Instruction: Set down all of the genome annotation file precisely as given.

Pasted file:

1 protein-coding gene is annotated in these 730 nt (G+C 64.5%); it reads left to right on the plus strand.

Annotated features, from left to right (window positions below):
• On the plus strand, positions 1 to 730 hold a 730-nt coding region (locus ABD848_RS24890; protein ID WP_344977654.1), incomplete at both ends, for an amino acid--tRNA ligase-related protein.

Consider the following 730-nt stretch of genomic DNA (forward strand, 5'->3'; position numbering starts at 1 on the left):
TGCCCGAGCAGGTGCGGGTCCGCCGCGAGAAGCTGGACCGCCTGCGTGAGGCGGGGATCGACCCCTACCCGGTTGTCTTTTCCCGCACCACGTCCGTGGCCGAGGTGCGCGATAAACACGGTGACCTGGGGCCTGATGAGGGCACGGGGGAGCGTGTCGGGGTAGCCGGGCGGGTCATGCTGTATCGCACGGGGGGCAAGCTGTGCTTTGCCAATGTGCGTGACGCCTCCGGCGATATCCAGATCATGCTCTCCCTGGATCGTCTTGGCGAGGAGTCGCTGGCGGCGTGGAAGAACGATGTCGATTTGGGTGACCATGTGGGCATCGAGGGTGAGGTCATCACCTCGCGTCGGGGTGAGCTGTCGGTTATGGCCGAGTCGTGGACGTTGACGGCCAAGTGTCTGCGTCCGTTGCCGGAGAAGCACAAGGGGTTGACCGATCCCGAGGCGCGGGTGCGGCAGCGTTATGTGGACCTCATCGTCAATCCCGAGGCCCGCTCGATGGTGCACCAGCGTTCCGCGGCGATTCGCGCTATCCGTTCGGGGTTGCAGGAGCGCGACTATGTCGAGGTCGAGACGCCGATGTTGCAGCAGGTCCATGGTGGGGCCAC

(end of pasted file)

1 protein-coding gene is annotated in these 730 nt (G+C 64.5%); it reads left to right on the plus strand.

Annotated features, from left to right (window positions below):
• On the plus strand, positions 1 to 730 hold a 730-nt coding region (locus ABD848_RS24890; protein ID WP_344977654.1), incomplete at both ends, for an amino acid--tRNA ligase-related protein.

Consider the following 730-nt stretch of genomic DNA (forward strand, 5'->3'; position numbering starts at 1 on the left):
TGCCCGAGCAGGTGCGGGTCCGCCGCGAGAAGCTGGACCGCCTGCGTGAGGCGGGGATCGACCCCTACCCGGTTGTCTTTTCCCGCACCACGTCCGTGGCCGAGGTGCGCGATAAACACGGTGACCTGGGGCCTGATGAGGGCACGGGGGAGCGTGTCGGGGTAGCCGGGCGGGTCATGCTGTATCGCACGGGGGGCAAGCTGTGCTTTGCCAATGTGCGTGACGCCTCCGGCGATATCCAGATCATGCTCTCCCTGGATCGTCTTGGCGAGGAGTCGCTGGCGGCGTGGAAGAACGATGTCGATTTGGGTGACCATGTGGGCATCGAGGGTGAGGTCATCACCTCGCGTCGGGGTGAGCTGTCGGTTATGGCCGAGTCGTGGACGTTGACGGCCAAGTGTCTGCGTCCGTTGCCGGAGAAGCACAAGGGGTTGACCGATCCCGAGGCGCGGGTGCGGCAGCGTTATGTGGACCTCATCGTCAATCCCGAGGCCCGCTCGATGGTGCACCAGCGTTCCGCGGCGATTCGCGCTATCCGTTCGGGGTTGCAGGAGCGCGACTATGTCGAGGTCGAGACGCCGATGTTGCAGCAGGTCCATGGTGGGGCCAC